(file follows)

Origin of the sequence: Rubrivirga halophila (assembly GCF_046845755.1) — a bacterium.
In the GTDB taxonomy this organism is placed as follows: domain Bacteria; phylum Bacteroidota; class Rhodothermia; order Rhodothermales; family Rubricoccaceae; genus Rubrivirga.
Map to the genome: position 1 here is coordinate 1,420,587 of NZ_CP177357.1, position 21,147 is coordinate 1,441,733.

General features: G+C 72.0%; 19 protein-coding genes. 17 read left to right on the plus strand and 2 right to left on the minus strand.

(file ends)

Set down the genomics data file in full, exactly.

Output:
Origin of the sequence: Rubrivirga halophila (assembly GCF_046845755.1) — a bacterium.
In the GTDB taxonomy this organism is placed as follows: domain Bacteria; phylum Bacteroidota; class Rhodothermia; order Rhodothermales; family Rubricoccaceae; genus Rubrivirga.
Map to the genome: position 1 here is coordinate 1,420,587 of NZ_CP177357.1, position 21,147 is coordinate 1,441,733.

General features: G+C 72.0%; 19 protein-coding genes. 17 read left to right on the plus strand and 2 right to left on the minus strand.